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Baltic Quarter commute just got easier with this bus

Hasta la vista, fixie bike

Written by . Published on May 27th 2014.


Baltic Quarter commute just got easier with this bus
 

LIVERPOOL'S back-of-beyond Baltic Quarter has been connected to the outside world again - by a bus circular running every 12 minutes. 

It will make life easier for people, more used to heading by foot or bike, to the fast growing cultural enclave emerging from the one-time south docks warehouses. 

A new-look CityLink service (download the full timetable and route here has been relaunched by Merseytravel in time for the International Business Festival which, it is predicted, will bring thousands of visitors to Liverpool. 

The service links the Pier Head, Liverpool One, Echo Arena, Jamaica Street, Chinatown, the cathedrals and the museums and galleries on a user-friendly hop-on bus until around 8pm. 

Unlike Manchester, where the city centre circular buses are free, passengers on CityLink will still have to pay: £1.30 for a single journey or £3 for a day-long ticket*. 

City Link Bus Route And TimetableCity Link Bus Route And Timetable. Click to make big and readable

The new bus livery has been designed to reflect what Liverpool has to offer in terms of attractions, shopping and culture.  

Merseytravel says CityLink is aimed at tourists and people using the city’s leisure and business facilities, including conferences, exhibitions and local attractions. But it will be welcomed particularly be those doing business in the Baltic Quarter and residents of the south docks – another long haul. 

The service can be accessed from a range of key arrival points like Lime Street Station, Dale Street (for Northern and Wirral Line Moorfields commuters) , Queen Square bus terminal, the Mersey ferries and the cruise liner terminal.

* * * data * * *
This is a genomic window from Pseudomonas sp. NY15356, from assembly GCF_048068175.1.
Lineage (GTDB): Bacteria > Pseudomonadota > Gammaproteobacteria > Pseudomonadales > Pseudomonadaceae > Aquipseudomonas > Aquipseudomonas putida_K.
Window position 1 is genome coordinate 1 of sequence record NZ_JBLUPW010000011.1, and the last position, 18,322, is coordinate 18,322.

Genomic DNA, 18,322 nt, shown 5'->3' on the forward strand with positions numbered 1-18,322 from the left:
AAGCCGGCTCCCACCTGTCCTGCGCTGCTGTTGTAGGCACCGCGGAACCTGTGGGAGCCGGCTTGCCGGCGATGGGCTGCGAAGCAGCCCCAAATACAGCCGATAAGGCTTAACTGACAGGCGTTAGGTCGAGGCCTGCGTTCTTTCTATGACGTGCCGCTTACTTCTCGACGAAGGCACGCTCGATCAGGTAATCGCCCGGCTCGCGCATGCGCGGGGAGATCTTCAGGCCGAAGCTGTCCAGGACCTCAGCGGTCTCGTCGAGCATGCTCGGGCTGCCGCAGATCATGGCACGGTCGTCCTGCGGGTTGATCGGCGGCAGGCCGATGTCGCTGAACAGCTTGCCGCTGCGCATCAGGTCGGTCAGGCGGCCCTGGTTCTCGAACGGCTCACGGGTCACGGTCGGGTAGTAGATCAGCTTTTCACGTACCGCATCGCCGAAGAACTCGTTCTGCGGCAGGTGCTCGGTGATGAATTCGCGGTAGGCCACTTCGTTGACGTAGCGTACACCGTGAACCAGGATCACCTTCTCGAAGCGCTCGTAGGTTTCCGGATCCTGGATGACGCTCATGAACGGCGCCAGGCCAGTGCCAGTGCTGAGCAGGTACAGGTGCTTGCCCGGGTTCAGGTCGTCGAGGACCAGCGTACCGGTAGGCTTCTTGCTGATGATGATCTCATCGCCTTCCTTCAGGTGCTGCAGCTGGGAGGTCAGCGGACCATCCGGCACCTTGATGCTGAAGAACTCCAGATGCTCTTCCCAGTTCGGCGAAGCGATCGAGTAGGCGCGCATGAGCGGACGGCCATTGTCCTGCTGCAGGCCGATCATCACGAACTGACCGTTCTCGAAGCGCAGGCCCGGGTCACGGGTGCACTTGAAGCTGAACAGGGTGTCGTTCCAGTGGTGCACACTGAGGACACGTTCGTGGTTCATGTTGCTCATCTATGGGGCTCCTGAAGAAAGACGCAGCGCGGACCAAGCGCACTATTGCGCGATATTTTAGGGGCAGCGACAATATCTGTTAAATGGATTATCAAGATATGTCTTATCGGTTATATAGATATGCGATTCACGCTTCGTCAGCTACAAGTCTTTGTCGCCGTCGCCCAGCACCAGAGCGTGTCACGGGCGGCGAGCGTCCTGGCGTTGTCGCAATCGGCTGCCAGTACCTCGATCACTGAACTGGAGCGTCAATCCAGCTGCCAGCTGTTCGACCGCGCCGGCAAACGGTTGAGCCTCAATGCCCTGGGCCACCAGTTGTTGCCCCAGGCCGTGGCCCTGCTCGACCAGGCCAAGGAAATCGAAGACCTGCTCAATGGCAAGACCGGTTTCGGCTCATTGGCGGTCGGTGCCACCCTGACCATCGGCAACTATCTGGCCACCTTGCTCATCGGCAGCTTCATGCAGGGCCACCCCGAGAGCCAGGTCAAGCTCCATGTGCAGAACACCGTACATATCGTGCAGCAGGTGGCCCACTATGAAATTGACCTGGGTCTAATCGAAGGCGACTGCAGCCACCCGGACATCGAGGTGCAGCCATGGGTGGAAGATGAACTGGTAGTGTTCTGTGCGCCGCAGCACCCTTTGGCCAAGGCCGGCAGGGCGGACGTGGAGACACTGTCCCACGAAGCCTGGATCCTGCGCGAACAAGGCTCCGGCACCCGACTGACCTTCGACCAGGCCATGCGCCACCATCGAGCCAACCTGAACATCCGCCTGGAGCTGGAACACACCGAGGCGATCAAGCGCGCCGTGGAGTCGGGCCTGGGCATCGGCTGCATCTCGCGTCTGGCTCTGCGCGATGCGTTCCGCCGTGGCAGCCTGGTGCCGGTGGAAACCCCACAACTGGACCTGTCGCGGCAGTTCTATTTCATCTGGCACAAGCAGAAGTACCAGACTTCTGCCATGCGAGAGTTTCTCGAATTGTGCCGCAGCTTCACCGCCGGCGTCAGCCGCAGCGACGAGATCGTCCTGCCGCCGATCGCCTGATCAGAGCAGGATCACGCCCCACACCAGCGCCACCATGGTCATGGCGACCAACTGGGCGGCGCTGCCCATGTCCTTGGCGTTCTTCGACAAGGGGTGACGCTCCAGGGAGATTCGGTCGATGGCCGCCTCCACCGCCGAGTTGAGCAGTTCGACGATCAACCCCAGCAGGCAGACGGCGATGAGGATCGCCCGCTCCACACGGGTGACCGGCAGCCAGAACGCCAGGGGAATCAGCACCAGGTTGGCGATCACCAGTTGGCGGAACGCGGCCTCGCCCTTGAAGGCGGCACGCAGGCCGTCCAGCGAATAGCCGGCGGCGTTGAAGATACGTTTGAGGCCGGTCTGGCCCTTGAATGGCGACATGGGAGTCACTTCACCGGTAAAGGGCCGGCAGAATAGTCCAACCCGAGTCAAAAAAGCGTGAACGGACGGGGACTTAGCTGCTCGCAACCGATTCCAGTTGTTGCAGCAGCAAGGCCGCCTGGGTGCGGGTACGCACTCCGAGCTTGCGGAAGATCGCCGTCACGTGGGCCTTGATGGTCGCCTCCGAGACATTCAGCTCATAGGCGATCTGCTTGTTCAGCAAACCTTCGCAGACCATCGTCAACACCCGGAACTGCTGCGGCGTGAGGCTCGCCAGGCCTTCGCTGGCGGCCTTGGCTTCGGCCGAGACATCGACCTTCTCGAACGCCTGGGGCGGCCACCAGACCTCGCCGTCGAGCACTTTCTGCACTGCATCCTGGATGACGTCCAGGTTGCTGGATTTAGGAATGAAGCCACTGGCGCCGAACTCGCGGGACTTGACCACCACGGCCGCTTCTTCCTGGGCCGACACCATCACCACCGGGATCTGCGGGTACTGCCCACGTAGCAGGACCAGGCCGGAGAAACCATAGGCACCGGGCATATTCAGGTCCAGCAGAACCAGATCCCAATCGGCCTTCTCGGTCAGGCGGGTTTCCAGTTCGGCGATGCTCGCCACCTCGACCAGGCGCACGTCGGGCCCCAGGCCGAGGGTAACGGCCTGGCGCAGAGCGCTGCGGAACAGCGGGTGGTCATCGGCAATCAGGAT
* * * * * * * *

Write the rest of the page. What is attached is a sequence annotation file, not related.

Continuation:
Cllr Ron Abbey, Merseytravel’s “lead member for bus”, said: “CityLink is perfect for people wanting to make the day their own without a tour guide. Just buy a day ticket and hop on and off to your heart’s content.” 

It is hoped the CityLink service will play a key role to the “visitor experience”, supporting high profile events in the city such as IFB 2014. 

The festival is the largest global concentration of business events during

2014. Running across seven weeks from June 9, it will attract business delegates and trade intermediaries from around the world. The IFB Hub will be based at Merseytravel’s headquarters at One Mann Island. 

*Children pay 50p for a single journey or £1.50 for a day ticket. Family tickets (£3 per journey or £7.50 for a day ticket) are also available. Concessionary tickets are accepted on the CityLink buses.

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17 comments so far, continue the conversation, write a comment.

AnonymousMay 27th 2014.

Erm based on that picture it only seems to go in one direction so if your on hope street and want to go to the baltic quarter you have to go via lime street queen square pier head etc...

12 Responses: Reply To This...
AnonymousMay 27th 2014.